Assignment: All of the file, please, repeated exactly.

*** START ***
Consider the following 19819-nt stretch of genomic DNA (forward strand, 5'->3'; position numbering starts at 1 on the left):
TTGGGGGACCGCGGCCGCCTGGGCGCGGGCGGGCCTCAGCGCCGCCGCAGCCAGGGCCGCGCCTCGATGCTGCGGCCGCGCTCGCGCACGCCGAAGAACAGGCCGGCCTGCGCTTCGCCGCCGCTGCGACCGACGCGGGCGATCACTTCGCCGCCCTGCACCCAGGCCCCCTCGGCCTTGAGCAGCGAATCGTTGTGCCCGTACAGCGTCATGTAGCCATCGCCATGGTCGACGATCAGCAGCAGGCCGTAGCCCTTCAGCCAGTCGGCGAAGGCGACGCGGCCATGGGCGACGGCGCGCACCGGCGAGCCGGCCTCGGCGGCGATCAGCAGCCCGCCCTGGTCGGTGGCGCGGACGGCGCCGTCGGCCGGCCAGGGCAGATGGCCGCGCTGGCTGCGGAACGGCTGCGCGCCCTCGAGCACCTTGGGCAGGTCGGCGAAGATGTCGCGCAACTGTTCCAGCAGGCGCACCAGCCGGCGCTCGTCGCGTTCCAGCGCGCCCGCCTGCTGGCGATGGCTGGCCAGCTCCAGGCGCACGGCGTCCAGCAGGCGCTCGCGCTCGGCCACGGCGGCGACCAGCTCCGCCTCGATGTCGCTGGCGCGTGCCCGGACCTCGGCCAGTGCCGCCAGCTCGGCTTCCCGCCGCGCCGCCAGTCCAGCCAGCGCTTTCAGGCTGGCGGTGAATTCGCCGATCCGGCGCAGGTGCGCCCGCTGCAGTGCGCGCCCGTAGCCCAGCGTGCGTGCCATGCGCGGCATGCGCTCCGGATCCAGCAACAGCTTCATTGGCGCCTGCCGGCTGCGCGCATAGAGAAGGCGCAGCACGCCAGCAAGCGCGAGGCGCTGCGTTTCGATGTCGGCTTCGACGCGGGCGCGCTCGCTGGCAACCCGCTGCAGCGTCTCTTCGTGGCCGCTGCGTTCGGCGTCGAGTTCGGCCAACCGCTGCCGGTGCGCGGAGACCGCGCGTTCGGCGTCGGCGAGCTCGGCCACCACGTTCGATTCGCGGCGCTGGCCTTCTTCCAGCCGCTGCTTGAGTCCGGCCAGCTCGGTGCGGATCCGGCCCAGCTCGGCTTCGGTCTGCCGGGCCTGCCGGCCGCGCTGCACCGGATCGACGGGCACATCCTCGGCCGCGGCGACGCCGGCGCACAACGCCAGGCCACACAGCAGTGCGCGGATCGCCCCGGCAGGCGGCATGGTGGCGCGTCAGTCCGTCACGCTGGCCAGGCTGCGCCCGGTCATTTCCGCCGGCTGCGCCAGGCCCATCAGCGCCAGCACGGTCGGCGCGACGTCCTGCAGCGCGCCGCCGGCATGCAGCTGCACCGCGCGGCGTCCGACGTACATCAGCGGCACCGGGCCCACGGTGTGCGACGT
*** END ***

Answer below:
Consider the following 19819-nt stretch of genomic DNA (forward strand, 5'->3'; position numbering starts at 1 on the left):
TTGGGGGACCGCGGCCGCCTGGGCGCGGGCGGGCCTCAGCGCCGCCGCAGCCAGGGCCGCGCCTCGATGCTGCGGCCGCGCTCGCGCACGCCGAAGAACAGGCCGGCCTGCGCTTCGCCGCCGCTGCGACCGACGCGGGCGATCACTTCGCCGCCCTGCACCCAGGCCCCCTCGGCCTTGAGCAGCGAATCGTTGTGCCCGTACAGCGTCATGTAGCCATCGCCATGGTCGACGATCAGCAGCAGGCCGTAGCCCTTCAGCCAGTCGGCGAAGGCGACGCGGCCATGGGCGACGGCGCGCACCGGCGAGCCGGCCTCGGCGGCGATCAGCAGCCCGCCCTGGTCGGTGGCGCGGACGGCGCCGTCGGCCGGCCAGGGCAGATGGCCGCGCTGGCTGCGGAACGGCTGCGCGCCCTCGAGCACCTTGGGCAGGTCGGCGAAGATGTCGCGCAACTGTTCCAGCAGGCGCACCAGCCGGCGCTCGTCGCGTTCCAGCGCGCCCGCCTGCTGGCGATGGCTGGCCAGCTCCAGGCGCACGGCGTCCAGCAGGCGCTCGCGCTCGGCCACGGCGGCGACCAGCTCCGCCTCGATGTCGCTGGCGCGTGCCCGGACCTCGGCCAGTGCCGCCAGCTCGGCTTCCCGCCGCGCCGCCAGTCCAGCCAGCGCTTTCAGGCTGGCGGTGAATTCGCCGATCCGGCGCAGGTGCGCCCGCTGCAGTGCGCGCCCGTAGCCCAGCGTGCGTGCCATGCGCGGCATGCGCTCCGGATCCAGCAACAGCTTCATTGGCGCCTGCCGGCTGCGCGCATAGAGAAGGCGCAGCACGCCAGCAAGCGCGAGGCGCTGCGTTTCGATGTCGGCTTCGACGCGGGCGCGCTCGCTGGCAACCCGCTGCAGCGTCTCTTCGTGGCCGCTGCGTTCGGCGTCGAGTTCGGCCAACCGCTGCCGGTGCGCGGAGACCGCGCGTTCGGCGTCGGCGAGCTCGGCCACCACGTTCGATTCGCGGCGCTGGCCTTCTTCCAGCCGCTGCTTGAGTCCGGCCAGCTCGGTGCGGATCCGGCCCAGCTCGGCTTCGGTCTGCCGGGCCTGCCGGCCGCGCTGCACCGGATCGACGGGCACATCCTCGGCCGCGGCGACGCCGGCGCACAACGCCAGGCCACACAGCAGTGCGCGGATCGCCCCGGCAGGCGGCATGGTGGCGCGTCAGTCCGTCACGCTGGCCAGGCTGCGCCCGGTCATTTCCGCCGGCTGCGCCAGGCCCATCAGCGCCAGCACGGTCGGCGCGACGTCCTGCAGCGCGCCGCCGGCATGCAGCTGCACCGCGCGGCGTCCGACGTACATCAGCGGCACCGGGCCCACGGTGTGCGACGT